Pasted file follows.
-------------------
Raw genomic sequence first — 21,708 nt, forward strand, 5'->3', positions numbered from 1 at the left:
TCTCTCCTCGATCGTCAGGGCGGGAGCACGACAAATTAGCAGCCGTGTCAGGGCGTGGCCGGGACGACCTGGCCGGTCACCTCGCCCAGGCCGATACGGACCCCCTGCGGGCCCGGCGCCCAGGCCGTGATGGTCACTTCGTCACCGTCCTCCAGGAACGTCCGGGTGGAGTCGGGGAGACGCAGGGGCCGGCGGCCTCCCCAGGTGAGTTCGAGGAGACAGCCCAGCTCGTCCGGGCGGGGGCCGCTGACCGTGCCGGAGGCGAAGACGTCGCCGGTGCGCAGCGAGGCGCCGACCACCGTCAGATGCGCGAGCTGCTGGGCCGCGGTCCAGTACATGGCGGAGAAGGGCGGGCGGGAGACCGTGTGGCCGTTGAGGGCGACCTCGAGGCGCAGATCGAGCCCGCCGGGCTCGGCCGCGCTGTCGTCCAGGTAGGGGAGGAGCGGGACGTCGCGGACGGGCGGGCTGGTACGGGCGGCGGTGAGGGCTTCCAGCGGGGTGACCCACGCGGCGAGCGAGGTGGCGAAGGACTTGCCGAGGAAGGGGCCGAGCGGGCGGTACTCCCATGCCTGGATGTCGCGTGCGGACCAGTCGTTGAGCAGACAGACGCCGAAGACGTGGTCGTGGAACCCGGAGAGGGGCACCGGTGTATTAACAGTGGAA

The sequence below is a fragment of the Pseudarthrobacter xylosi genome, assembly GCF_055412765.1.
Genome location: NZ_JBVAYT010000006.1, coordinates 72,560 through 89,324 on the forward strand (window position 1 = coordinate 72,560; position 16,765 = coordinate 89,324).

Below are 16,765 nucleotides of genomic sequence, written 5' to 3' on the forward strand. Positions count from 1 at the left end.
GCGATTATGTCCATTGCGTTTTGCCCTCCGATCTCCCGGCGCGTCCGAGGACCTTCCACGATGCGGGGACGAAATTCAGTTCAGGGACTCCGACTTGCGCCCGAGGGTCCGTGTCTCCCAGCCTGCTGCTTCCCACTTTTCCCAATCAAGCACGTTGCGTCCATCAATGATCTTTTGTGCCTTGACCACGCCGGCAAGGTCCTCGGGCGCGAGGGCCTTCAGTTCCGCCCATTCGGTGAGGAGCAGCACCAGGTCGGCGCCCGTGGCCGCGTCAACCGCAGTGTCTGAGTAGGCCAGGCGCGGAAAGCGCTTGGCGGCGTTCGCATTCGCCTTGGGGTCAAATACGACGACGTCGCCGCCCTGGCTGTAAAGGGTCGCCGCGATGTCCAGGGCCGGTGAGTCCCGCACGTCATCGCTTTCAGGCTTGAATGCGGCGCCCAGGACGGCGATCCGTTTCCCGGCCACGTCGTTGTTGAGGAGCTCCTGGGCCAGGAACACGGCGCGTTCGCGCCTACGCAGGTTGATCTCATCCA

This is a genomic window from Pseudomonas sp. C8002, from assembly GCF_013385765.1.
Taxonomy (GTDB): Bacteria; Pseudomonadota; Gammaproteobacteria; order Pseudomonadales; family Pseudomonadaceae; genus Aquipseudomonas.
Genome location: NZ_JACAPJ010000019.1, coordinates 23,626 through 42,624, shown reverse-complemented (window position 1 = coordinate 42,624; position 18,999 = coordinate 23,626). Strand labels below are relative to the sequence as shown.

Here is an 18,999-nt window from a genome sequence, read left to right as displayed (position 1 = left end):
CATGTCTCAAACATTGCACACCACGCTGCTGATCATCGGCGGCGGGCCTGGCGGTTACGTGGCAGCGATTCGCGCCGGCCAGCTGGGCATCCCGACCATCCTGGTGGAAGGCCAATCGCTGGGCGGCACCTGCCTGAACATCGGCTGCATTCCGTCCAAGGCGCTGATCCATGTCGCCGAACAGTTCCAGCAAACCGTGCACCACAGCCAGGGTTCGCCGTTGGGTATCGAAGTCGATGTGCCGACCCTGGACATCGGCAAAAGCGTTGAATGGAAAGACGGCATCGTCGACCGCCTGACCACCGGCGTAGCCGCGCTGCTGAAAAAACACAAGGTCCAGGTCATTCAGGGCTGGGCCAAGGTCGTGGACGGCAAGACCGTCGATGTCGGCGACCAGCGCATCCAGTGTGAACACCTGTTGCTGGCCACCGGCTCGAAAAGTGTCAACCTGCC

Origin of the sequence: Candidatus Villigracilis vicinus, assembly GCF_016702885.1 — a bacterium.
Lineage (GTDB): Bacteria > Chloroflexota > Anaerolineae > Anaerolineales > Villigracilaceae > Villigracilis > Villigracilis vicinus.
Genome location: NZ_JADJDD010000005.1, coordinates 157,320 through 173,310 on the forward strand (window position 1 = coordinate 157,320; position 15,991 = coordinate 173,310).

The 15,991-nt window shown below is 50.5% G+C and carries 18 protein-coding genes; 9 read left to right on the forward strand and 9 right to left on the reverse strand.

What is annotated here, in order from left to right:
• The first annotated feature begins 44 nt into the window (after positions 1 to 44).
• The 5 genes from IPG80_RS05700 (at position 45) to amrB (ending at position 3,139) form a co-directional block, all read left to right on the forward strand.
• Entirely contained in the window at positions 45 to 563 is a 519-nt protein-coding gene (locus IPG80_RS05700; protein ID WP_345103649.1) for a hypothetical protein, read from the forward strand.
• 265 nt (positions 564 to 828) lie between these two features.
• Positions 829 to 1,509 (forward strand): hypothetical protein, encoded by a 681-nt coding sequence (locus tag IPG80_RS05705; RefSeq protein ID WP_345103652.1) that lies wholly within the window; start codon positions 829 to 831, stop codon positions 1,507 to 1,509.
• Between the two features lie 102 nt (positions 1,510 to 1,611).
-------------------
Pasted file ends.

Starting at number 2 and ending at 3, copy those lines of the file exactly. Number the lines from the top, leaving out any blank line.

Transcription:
TCTCTCCTCGATCGTCAGGGCGGGAGCACGACAAATTAGCAGCCGTGTCAGGGCGTGGCCGGGACGACCTGGCCGGTCACCTCGCCCAGGCCGATACGGACCCCCTGCGGGCCCGGCGCCCAGGCCGTGATGGTCACTTCGTCACCGTCCTCCAGGAACGTCCGGGTGGAGTCGGGGAGACGCAGGGGCCGGCGGCCTCCCCAGGTGAGTTCGAGGAGACAGCCCAGCTCGTCCGGGCGGGGGCCGCTGACCGTGCCGGAGGCGAAGACGTCGCCGGTGCGCAGCGAGGCGCCGACCACCGTCAGATGCGCGAGCTGCTGGGCCGCGGTCCAGTACATGGCGGAGAAGGGCGGGCGGGAGACCGTGTGGCCGTTGAGGGCGACCTCGAGGCGCAGATCGAGCCCGCCGGGCTCGGCCGCGCTGTCGTCCAGGTAGGGGAGGAGCGGGACGTCGCGGACGGGCGGGCTGGTACGGGCGGCGGTGAGGGCTTCCAGCGGGGTGACCCACGCGGCGAGCGAGGTGGCGAAGGACTTGCCGAGGAAGGGGCCGAGCGGGCGGTACTCCCATGCCTGGATGTCGCGTGCGGACCAGTCGTTGAGCAGACAGACGCCGAAGACGTGGTCGTGGAACCCGGAGAGGGGCACCGGTGTATTAACAGTGGAA

The sequence below is a fragment of the Pseudarthrobacter xylosi genome, assembly GCF_055412765.1.